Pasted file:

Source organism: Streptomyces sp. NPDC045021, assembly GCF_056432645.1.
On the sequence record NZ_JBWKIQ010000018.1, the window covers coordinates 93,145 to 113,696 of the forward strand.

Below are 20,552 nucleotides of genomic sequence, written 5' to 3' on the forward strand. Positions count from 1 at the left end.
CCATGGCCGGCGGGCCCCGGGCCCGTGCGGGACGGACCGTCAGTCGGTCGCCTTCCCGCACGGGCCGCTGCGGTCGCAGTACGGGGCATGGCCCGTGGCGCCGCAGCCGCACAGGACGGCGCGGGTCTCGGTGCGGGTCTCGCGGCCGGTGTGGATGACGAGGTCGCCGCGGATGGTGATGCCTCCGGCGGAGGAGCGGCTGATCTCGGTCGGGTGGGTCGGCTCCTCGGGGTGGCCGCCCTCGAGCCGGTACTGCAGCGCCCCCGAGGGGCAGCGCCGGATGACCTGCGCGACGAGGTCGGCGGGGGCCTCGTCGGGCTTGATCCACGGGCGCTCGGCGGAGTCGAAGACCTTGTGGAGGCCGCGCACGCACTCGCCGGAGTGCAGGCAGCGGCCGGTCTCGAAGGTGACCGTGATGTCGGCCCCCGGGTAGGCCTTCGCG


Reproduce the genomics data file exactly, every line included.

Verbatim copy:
Source organism: Streptomyces sp. NPDC045021, assembly GCF_056432645.1.
On the sequence record NZ_JBWKIQ010000018.1, the window covers coordinates 93,145 to 113,696 of the forward strand.

Below are 20,552 nucleotides of genomic sequence, written 5' to 3' on the forward strand. Positions count from 1 at the left end.
CCATGGCCGGCGGGCCCCGGGCCCGTGCGGGACGGACCGTCAGTCGGTCGCCTTCCCGCACGGGCCGCTGCGGTCGCAGTACGGGGCATGGCCCGTGGCGCCGCAGCCGCACAGGACGGCGCGGGTCTCGGTGCGGGTCTCGCGGCCGGTGTGGATGACGAGGTCGCCGCGGATGGTGATGCCTCCGGCGGAGGAGCGGCTGATCTCGGTCGGGTGGGTCGGCTCCTCGGGGTGGCCGCCCTCGAGCCGGTACTGCAGCGCCCCCGAGGGGCAGCGCCGGATGACCTGCGCGACGAGGTCGGCGGGGGCCTCGTCGGGCTTGATCCACGGGCGCTCGGCGGAGTCGAAGACCTTGTGGAGGCCGCGCACGCACTCGCCGGAGTGCAGGCAGCGGCCGGTCTCGAAGGTGACCGTGATGTCGGCCCCCGGGTAGGCCTTCGCG